Health & Science

Research Money Will Flow Again From State Fund To MD Anderson

The state agency that funds cancer research is back in business, after a wave of scandals and investigations. It now has the power to once again award taxpayer-funded grants. Scientists at MD Anderson Cancer Center are thrilled.


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The Cancer Prevention and Research Institute of Texas, or CPRIT, is a $3 billion pot of money funded by the Texas taxpayer.

Voters approved the idea in 2007, but the agency ran into trouble last year.

At least two grants were awarded improperly, and scientific advisors resigned in protest.

Since last December, the money has been frozen. That included money for 19 grants for MD Anderson totaling almost $19 million.

Dr. Ethan Dmitrovsky is provost for MD Anderson.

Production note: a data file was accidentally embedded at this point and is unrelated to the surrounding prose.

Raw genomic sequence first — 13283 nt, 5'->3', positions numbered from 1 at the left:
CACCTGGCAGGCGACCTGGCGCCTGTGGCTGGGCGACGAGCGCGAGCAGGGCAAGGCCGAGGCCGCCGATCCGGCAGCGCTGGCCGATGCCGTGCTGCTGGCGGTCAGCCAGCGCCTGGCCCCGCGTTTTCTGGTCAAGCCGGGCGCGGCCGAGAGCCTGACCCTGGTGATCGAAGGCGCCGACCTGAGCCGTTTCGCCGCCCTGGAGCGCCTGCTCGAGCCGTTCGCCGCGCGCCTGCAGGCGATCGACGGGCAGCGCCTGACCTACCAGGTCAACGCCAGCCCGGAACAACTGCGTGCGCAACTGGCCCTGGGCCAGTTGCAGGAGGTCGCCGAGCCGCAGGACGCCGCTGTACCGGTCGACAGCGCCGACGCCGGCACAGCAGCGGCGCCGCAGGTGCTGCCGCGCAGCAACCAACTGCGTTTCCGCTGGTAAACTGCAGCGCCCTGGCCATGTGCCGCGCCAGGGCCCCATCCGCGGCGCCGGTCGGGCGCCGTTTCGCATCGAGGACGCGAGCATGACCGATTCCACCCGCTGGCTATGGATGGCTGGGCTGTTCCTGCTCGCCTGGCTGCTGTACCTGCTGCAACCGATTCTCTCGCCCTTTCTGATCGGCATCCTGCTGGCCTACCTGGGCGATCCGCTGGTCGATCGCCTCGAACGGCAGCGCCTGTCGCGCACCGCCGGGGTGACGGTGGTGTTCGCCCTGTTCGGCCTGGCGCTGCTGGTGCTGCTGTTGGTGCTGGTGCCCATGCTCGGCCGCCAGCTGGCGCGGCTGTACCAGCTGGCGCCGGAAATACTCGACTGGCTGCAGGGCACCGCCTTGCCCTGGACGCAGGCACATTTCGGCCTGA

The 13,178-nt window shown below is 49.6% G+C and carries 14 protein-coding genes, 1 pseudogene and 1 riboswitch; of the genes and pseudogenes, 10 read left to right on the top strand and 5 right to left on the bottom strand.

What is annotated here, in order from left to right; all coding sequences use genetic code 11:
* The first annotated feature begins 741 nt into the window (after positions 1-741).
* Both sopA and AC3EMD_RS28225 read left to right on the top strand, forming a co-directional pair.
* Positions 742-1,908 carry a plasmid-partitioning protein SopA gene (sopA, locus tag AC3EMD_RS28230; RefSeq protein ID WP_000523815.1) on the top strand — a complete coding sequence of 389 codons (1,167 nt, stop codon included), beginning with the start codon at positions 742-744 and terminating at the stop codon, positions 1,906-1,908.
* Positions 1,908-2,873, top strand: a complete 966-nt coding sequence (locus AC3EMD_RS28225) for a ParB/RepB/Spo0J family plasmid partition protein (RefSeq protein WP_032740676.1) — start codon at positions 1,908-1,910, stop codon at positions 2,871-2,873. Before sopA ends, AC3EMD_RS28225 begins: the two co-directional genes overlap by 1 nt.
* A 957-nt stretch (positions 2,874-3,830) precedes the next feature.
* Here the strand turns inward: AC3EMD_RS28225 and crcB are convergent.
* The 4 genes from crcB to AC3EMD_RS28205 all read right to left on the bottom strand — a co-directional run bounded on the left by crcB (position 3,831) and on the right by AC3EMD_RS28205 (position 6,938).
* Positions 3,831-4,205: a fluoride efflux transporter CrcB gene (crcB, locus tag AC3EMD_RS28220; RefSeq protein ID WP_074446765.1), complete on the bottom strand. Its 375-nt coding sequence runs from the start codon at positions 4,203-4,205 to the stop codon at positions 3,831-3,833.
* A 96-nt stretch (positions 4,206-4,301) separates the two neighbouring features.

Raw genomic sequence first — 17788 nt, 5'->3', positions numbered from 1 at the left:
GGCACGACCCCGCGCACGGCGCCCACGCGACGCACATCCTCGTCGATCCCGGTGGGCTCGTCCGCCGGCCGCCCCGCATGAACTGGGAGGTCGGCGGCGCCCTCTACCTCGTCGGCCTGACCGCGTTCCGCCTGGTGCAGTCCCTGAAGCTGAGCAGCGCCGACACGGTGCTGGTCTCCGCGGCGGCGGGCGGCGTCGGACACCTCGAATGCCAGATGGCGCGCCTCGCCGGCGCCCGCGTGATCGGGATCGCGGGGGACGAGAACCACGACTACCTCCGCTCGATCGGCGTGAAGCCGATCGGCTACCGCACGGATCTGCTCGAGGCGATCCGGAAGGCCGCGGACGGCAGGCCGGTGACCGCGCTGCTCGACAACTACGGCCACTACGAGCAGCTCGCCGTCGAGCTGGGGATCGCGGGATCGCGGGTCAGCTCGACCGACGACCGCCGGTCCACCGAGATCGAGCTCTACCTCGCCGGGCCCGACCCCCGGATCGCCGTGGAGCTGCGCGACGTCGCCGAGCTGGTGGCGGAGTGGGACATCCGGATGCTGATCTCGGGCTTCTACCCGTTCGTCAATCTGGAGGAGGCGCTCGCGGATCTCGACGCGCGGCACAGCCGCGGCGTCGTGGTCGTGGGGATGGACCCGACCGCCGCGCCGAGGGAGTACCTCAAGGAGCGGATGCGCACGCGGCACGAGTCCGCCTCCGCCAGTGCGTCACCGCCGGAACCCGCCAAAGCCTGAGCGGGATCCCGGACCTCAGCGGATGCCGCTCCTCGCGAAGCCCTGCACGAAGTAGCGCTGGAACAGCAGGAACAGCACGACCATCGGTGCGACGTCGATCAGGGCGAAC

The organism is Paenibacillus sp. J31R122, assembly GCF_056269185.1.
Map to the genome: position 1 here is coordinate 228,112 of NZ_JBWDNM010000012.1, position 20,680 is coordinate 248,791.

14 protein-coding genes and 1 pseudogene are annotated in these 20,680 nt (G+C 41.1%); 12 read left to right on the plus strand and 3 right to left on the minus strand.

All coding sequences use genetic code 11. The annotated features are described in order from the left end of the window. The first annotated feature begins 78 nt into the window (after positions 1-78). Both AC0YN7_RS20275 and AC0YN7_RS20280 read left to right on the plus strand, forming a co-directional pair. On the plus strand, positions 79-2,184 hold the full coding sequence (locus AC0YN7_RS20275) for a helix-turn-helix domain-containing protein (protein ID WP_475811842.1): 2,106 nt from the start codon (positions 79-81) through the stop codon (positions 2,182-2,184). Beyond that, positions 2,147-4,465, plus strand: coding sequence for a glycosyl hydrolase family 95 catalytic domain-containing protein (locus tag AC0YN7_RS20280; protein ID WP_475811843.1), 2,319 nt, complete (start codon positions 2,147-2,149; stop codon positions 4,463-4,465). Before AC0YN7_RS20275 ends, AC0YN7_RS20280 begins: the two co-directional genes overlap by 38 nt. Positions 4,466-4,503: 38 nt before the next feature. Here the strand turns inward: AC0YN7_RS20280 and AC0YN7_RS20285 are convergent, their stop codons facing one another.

“Most of the work was really delayed, so this was a situation where vital scholarship was put on hold.”

Now the moratorium on funding has been lifted, so money for those 19 grant winners should start flowing to MD Anderson soon.

Dmitrovsky says the CPRIT money is critical because grants from the National Institutes of Health have been affected by budget fights in Washington and the federal sequester.

“Federal funding is flat, has been flat for a number of years. And the net result is because of inflationary increases in salary and for equipment that the purchasing power of each grant has been going down each year.”

MD Anderson became involved in the CPRIT scandals after a research team there applied for a $20 million grant to commercialize scientific discoveries. 

The team included Dr. Guilio Draetta and Dr. Lynda Chin, the wife of MD Anderson president Dr. Ron DePinho.

CPRIT initially approved the grant, but later rescinded it after questions surfaced about the handling of the grant, such as whether the application was solicited correctly and whether CPRIT should have subjected it to a scientific review.

Some of the problems at CPRIT are still under a criminal investigation in Travis County. 

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